“In Colorado, the first state to legalize marijuana, the number of drivers under the influence of pot involved in fatal crashes increased 88 percent since legalization. Also, collision claims in Colorado are 14 percent higher than in nearby states that have not legalized pot.”

American Academy of Pediatrics Urges Pregnant and Nursing Mothers to Avoid Marijuana Use
I n response to growing evidence that more pregnant and breastfeeding women are using marijuana and concerns about the potential risks to developing fetuses and infants, the American Academy of Pediatrics (A.A.P.) released a
recommendation recently that women avoid the drug altogether when they are pregnant or breast-feeding.
“We applaud the American Academy of Pediatrics’ decision to shed light on the dangerous implications of marijuana use during pregnancy. This sends a clear message to the Big Marijuana industry that the scientific community and others will not fall for the blatant falsehoods and misinformation used to suggest that marijuana is safe.
“As research grows and the painful lessons are being learned from states that have legalized marijuana, more and more are moving to reject pot. Lawmakers in Vermont, Rhode Island, Connecticut, and New Hampshire have said no to legalization and commercialization bills so far this year…”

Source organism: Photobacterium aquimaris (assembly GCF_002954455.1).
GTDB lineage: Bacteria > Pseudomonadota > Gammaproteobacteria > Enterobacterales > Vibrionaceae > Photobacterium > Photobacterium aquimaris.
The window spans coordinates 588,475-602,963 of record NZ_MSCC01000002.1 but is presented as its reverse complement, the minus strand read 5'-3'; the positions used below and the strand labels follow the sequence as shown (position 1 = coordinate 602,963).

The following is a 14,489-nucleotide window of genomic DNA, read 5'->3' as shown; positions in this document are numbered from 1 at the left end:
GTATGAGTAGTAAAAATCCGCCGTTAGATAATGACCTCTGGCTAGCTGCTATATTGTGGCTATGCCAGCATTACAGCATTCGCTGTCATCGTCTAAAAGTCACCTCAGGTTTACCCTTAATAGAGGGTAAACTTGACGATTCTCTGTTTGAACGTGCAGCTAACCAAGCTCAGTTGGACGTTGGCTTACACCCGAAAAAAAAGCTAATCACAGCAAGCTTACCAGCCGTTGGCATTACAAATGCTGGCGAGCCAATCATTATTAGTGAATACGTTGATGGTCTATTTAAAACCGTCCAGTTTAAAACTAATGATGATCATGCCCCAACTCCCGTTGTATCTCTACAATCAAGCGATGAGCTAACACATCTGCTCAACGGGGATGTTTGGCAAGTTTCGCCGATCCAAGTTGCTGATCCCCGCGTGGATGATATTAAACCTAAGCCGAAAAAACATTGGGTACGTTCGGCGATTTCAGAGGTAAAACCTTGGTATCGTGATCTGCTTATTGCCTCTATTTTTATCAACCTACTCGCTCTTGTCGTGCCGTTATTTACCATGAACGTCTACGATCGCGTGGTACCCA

Oped in CalMatters: One Last Drink for the Road?
SAM’s Will Jones Debates Author of Bill to Legalize Marijuana in Illinois
“One last drink for the road,” once a widely-used phrase, is thankfully out of vogue now, as we have learned the painful lessons of drinking and driving.
And though science has shown that another intoxicant – marijuana – should be added to the list of no-nos while driving, not everyone has gotten the message.  State Controller Betty Yee and her husband were unfortunate victims of California’s lax attitude toward pot.
They were rear-ended on July 13 by a driver who allegedly was high on marijuana. Although everyone survived, this incident brings into focus the facts of marijuana-impaired driving.
A recent study out of Washington state found that almost 17 percent of marijuana users admit to using the substance every day. More than half of daily users aged 15 to 20 believe marijuana made them better drivers. Science says otherwise
At an event in Chicago, SAM’s Outreach Associate Will Jones debated Illinois State Senator Heather Steans on the merits of marijuana legalization. Senator Steans is the author of the bill to legalize the drug in the state.
Will raised serious concerns over the impact legalization would have on communities of color:
“The closest store to my house is a liquor store. The next closest stores are convenience stores so plastered over with signs for cigarettes and beer that you can’t see inside,” Jones said.
“Maybe you heard we should regulate marijuana like liquor. And perhaps if you live in another neighborhood that’s not mine, that might sound like a good idea.”